NEW YORK -- The blueprint of the Yankees' season was that the bullpen would be their strength, powerful enough to hold leads as long as the starting pitcher was able to get the game to the seventh inning.
A.J. Burnett was able to do just enough, and the relief corps took it the rest of the way, executing the plan perfectly as the Yankees nailed down a 5-4 victory over the Blue Jays on Saturday at Yankee Stadium.
"We've got guys here that do the job and are nasty out of the bullpen," said Burnett, who completed six innings and picked up his fourth win. "I think about going deeper into games. It didn't work out that way today, and they came in and did the job."
Protecting a one-run lead, Joba Chamberlain worked a clean seventh before Rafael Soriano pitched around a hit in a bounce-back eighth. Mariano Rivera allowed a two-out double in the ninth, but he recorded his ninth save in 11 chances.
"I have confidence, especially in the back of the bullpen," catcher Russell Martin said. "Everybody has done their job this year. We've had a couple of times where we've had some blunders, but for the most part, you're going to get quality out of your seventh-, eighth- and ninth-inning guys."
The outing helped put a close to Soriano's troublesome first month in pinstripes, coming out on top in his first appearance since serving up a game-deciding two-run homer to the White Sox's Paul Konerko on Tuesday.
"I said, this month is over today," said Soriano, who has a 7.15 ERA in 12 appearances. "I'll come back tomorrow and this month and see what happens."
The homer-happy Yankees were able to provide enough firepower even without their favorite weapon, playing small ball to chase Toronto's Kyle Drabek early.
Drabek lasted just 2 1/3 innings in his shortest Major League start and was rocked for five runs on seven hits.
"Going up against a guy like Drabek, who's got great stuff -- he's going to be great in the future -- we took advantage of some walks early in the game and obviously crucial hits were big for us," Nick Swisher said.
Martin punched home the first run with a second-inning RBI single, and Derek Jeter added a sacrifice fly to set up Curtis Granderson's run-scoring hit, part of a three-run second inning.
New York piled on for two more in the third inning, as Eric Chavez and Brett Gardner knocked in runs with opposite-field singles. Gardner's hit was their last of the afternoon, but the output would suffice.
"We did a lot of nice little things today and that's why we won," Yankees manager Joe Girardi said. "I don't care how we get runs, as long as we get runs."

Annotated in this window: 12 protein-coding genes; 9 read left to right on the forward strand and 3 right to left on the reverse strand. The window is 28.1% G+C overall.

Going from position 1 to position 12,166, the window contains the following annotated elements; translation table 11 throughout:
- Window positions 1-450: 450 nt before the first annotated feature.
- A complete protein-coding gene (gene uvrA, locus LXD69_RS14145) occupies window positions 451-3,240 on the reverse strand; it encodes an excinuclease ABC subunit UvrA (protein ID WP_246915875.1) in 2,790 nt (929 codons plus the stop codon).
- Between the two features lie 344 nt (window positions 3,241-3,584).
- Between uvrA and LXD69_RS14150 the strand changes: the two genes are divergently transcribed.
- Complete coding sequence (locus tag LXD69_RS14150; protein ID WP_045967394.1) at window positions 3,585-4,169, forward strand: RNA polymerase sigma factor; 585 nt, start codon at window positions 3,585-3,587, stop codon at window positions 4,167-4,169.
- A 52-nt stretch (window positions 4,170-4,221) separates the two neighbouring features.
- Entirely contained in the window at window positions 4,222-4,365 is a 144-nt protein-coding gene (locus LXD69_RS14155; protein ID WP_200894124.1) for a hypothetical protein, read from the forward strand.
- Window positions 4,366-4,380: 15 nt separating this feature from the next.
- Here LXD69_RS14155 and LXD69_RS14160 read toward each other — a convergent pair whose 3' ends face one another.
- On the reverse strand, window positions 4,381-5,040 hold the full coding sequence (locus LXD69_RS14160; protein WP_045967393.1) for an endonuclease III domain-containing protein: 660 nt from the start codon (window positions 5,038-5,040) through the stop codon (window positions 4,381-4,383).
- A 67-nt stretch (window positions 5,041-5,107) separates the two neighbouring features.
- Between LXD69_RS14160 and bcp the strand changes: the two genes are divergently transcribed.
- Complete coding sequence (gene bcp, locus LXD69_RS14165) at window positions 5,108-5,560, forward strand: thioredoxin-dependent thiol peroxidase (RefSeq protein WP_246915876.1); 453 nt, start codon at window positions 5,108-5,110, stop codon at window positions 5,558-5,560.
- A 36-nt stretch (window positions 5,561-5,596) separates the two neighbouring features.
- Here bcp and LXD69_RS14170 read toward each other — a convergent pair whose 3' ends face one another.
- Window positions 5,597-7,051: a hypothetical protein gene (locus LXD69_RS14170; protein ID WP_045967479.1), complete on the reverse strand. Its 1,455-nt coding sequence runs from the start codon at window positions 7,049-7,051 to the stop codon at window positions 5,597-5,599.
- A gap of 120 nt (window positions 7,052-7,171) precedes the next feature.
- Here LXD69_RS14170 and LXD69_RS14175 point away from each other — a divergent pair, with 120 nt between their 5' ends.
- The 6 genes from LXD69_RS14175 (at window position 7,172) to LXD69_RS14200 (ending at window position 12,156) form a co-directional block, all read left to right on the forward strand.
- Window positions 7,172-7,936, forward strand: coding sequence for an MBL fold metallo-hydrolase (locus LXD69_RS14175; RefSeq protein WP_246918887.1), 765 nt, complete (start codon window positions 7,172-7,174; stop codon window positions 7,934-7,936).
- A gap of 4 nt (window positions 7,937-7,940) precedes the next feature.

Burnett acknowledged that this was the type of game last season that would have seen him become unraveled to the point of no return, lacking a consistent curveball and feeling that his fastball was flat.
Instead, he battled and pocketed his ninth victory in 15 April starts as a Yankee.
"I'm not content right now. I know I can be better," Burnett said. "I will be better. It's just a matter of working in between [starts] and staying humble and not getting caught up in it."
Burnett allowed four runs in an 82-pitch outing, the first of which came after two batters, as Granderson struggled to find Rajai Davis' leadoff triple in the sun and Yunel Escobar followed with a run-scoring groundout.
Adam Lind connected for a third-inning sacrifice fly off Burnett, bringing home Escobar.
Mike McCoy slugged his first Major League homer in the fifth inning, a solo shot to left field, and David Cooper picked up his first big league RBI with a sixth-inning sacrifice fly.
"I think a lot of teams look at me as a guy who'd better get the breaking ball over," Burnett said. "That's what the Blue Jays did to me. They got quite a few hits, because I couldn't throw a breaking ball for a strike."
But Burnett evaded trouble in fairly big spots, striking out Jose Molina and McCoy with two men on to end the second inning. And he mixed up his timing just enough that he fired to first to catch Davis leaning for a pickoff in the fifth.
"I know they like to run," Burnett said. "I just tried to mix up my times a little bit. I picked over a time before and felt like he was going to take off. I guessed right."
The Blue Jays also ran themselves out of a threat in the sixth, as Burnett zipped a called third strike past Edwin Encarnacion and Juan Rivera was gunned down stealing third to complete a strike-'em-out, throw-'em-out double play.
"I loved it. It's an outstanding pitch by A.J., an outstanding throw by Russell," Girardi said. "As you go out there every day, you're not going to have your best stuff. You've got to find a way to get it done and that's what he did."